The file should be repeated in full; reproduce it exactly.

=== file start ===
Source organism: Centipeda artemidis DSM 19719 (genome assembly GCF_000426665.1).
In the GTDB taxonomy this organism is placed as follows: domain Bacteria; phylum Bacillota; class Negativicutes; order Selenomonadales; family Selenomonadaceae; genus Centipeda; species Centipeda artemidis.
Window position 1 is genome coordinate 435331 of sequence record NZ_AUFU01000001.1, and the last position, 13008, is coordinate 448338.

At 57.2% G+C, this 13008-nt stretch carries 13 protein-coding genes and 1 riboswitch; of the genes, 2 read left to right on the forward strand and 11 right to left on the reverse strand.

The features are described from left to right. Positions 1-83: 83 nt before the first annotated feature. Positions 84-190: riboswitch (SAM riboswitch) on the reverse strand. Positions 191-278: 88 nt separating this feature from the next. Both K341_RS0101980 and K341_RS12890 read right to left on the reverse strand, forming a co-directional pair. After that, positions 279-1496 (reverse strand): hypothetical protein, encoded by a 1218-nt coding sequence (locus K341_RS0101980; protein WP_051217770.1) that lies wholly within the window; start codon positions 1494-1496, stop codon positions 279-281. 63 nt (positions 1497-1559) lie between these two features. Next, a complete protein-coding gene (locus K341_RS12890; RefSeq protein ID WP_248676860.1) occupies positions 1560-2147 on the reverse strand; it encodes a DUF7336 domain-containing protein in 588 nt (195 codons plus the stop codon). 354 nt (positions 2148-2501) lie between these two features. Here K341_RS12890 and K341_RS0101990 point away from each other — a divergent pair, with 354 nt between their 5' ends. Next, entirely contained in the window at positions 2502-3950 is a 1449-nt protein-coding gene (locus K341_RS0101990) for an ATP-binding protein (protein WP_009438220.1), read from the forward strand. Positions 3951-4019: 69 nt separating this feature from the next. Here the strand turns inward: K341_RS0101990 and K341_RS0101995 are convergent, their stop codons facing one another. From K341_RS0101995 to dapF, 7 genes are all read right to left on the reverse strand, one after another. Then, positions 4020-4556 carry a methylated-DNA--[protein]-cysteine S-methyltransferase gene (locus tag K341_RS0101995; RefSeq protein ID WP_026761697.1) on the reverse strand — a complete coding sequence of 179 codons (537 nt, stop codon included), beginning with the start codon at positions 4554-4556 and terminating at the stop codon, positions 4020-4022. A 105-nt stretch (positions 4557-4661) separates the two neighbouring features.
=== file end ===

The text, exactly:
Source organism: Centipeda artemidis DSM 19719 (genome assembly GCF_000426665.1).
In the GTDB taxonomy this organism is placed as follows: domain Bacteria; phylum Bacillota; class Negativicutes; order Selenomonadales; family Selenomonadaceae; genus Centipeda; species Centipeda artemidis.
Window position 1 is genome coordinate 435331 of sequence record NZ_AUFU01000001.1, and the last position, 13008, is coordinate 448338.

At 57.2% G+C, this 13008-nt stretch carries 13 protein-coding genes and 1 riboswitch; of the genes, 2 read left to right on the forward strand and 11 right to left on the reverse strand.

The features are described from left to right. Positions 1-83: 83 nt before the first annotated feature. Positions 84-190: riboswitch (SAM riboswitch) on the reverse strand. Positions 191-278: 88 nt separating this feature from the next. Both K341_RS0101980 and K341_RS12890 read right to left on the reverse strand, forming a co-directional pair. After that, positions 279-1496 (reverse strand): hypothetical protein, encoded by a 1218-nt coding sequence (locus K341_RS0101980; protein WP_051217770.1) that lies wholly within the window; start codon positions 1494-1496, stop codon positions 279-281. 63 nt (positions 1497-1559) lie between these two features. Next, a complete protein-coding gene (locus K341_RS12890; RefSeq protein ID WP_248676860.1) occupies positions 1560-2147 on the reverse strand; it encodes a DUF7336 domain-containing protein in 588 nt (195 codons plus the stop codon). 354 nt (positions 2148-2501) lie between these two features. Here K341_RS12890 and K341_RS0101990 point away from each other — a divergent pair, with 354 nt between their 5' ends. Next, entirely contained in the window at positions 2502-3950 is a 1449-nt protein-coding gene (locus K341_RS0101990) for an ATP-binding protein (protein WP_009438220.1), read from the forward strand. Positions 3951-4019: 69 nt separating this feature from the next. Here the strand turns inward: K341_RS0101990 and K341_RS0101995 are convergent, their stop codons facing one another. From K341_RS0101995 to dapF, 7 genes are all read right to left on the reverse strand, one after another. Then, positions 4020-4556 carry a methylated-DNA--[protein]-cysteine S-methyltransferase gene (locus tag K341_RS0101995; RefSeq protein ID WP_026761697.1) on the reverse strand — a complete coding sequence of 179 codons (537 nt, stop codon included), beginning with the start codon at positions 4554-4556 and terminating at the stop codon, positions 4020-4022. A 105-nt stretch (positions 4557-4661) separates the two neighbouring features.